Well…that’s what we thought.

And he was doing great. Until that Friday night exactly three weeks after the cardioversion.

A good friend of Ben’s had bought him a device to monitor his heart rate through his cell phone by using a special device that fits in a case on the back of his phone and uses a free app called Kardia to measure and record his daily heart rate. From the day he got it, he’s been using it faithfully.

But that night he’d been feeling tired. Actually he had been feeling that way for the last few days when he’d come home from work, but we attributed it as just catching up from the surgery.

So he checked his heart rate. 137.

Not good.

And the app told him “possible Afib”.

Possible? In his case, probable. And it had been exactly 3 weeks since his after surgery cardioversion.

The same length of time the last one was effective.

Of course he called his on-call doctor but there wasn’t much they could do on a Friday night but tell him to go to the hospital if necessary.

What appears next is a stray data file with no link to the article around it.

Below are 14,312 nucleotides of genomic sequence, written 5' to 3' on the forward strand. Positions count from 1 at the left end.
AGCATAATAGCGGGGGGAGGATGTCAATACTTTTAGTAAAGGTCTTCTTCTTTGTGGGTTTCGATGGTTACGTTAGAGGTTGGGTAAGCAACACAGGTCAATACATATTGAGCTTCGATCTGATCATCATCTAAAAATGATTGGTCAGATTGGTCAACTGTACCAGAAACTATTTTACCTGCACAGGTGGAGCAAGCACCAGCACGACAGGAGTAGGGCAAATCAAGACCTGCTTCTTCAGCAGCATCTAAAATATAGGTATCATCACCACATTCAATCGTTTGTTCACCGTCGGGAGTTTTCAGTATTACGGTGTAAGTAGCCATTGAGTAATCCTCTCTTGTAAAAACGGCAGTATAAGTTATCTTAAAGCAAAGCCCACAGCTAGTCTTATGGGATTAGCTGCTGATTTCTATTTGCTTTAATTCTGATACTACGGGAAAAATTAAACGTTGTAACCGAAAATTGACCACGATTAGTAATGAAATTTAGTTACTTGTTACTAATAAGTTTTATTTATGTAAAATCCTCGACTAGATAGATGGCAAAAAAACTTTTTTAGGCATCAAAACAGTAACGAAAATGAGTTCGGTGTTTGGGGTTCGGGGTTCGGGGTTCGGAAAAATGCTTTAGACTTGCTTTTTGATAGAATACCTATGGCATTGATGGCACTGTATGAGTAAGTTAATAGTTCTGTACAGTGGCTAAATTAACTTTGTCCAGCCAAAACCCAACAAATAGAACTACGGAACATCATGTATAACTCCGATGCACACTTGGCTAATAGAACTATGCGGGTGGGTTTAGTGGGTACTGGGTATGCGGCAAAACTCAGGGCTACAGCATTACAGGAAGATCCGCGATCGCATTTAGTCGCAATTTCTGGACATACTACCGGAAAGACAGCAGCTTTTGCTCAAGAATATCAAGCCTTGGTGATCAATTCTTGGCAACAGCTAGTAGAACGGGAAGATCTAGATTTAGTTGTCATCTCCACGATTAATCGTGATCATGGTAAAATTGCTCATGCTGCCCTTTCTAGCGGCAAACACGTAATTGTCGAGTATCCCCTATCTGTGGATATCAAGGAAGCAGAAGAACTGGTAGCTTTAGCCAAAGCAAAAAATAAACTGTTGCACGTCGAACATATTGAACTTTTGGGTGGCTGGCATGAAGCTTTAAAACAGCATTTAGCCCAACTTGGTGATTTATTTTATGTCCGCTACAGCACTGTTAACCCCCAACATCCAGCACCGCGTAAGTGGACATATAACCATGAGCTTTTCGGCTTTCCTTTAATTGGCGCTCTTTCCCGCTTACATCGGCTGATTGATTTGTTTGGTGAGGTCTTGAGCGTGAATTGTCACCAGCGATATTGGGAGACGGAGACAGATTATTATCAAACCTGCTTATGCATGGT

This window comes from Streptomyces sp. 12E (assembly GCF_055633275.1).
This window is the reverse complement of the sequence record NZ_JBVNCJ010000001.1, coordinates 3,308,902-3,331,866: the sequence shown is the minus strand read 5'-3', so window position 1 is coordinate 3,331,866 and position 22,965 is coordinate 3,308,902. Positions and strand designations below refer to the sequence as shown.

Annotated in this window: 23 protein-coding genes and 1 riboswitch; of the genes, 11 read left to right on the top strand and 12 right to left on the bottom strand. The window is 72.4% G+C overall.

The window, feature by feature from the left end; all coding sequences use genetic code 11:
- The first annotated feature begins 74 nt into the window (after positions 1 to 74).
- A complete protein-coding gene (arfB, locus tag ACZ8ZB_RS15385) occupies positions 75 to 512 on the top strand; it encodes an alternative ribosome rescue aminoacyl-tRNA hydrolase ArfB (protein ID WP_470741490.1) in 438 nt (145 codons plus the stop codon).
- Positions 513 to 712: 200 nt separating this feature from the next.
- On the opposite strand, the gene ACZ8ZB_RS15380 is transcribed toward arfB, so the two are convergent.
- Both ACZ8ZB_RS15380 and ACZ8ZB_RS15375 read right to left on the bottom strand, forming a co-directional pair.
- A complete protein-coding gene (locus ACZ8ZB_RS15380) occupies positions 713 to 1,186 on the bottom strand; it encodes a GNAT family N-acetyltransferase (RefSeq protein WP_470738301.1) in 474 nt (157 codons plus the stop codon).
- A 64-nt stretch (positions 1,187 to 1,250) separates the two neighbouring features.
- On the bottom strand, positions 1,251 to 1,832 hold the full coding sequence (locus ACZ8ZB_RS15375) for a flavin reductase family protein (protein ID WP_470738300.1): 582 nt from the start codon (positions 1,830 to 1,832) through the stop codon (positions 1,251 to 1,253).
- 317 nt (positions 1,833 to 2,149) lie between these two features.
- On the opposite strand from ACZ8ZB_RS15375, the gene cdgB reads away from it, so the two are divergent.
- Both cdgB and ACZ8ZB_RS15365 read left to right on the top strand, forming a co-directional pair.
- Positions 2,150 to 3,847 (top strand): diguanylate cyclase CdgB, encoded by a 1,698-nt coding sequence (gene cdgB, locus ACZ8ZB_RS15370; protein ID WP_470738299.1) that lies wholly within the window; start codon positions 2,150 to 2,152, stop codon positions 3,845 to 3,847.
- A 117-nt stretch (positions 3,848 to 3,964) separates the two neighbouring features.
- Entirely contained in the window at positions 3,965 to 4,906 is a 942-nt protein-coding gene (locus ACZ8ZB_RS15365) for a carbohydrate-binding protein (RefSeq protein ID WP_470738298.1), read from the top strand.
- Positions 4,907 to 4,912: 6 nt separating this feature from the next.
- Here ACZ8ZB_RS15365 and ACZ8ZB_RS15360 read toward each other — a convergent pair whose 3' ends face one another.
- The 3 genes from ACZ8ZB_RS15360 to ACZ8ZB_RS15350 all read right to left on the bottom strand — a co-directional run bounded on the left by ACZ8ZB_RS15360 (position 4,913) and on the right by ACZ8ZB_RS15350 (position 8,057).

But by Monday morning the swelling and shortness of breath had set in, and much quicker than last time. The doctor’s office prescribed changes in his fluid pills as well as some of his other meds to try and slow the Afib. Which unfortunately didn’t work too well.

The good thing, if there was a good thing, was that he already had a follow up appointment from the TAVR procedure. Otherwise, who knows how long we’d have had to wait!?

As it was, every day he got a bit worse, a bit more tired, and more swollen from fluid accumulation. More shortness of breath. Walking up stairs was an effort. Taking the dogs out was an effort. And by the end of the day he was totally and completely exhausted.

We looked so forward to getting something done at his appointment on Friday.

But it wasn’t totally what we wanted to hear.

After relating all of his symptoms to the Physicians Assistant, reading his EKG which clearly showed his “old friend Afib” had come back, all we were able to get accomplished were prescriptions for new meds that were “only a bandaid” until his two doctors, who were off that day, of course, could be reached and consulted. But fortunately his new valve was working perfectly.

So we were again in a waiting game. He was once again exhausted, having shortness of breath continually, and just miserable. He couldn’t work, had trouble taking the dogs out, and didn’t even feel like sitting outside by the pool, let alone just get in there and relax on a float.

And it was the start of the weekend, so what were the chances of finding out anything quickly, even though we were assured by the PA of getting a phone call by the end of the day…..

More to follow in “Matters of the Heart, Part 22”, to be published July 3.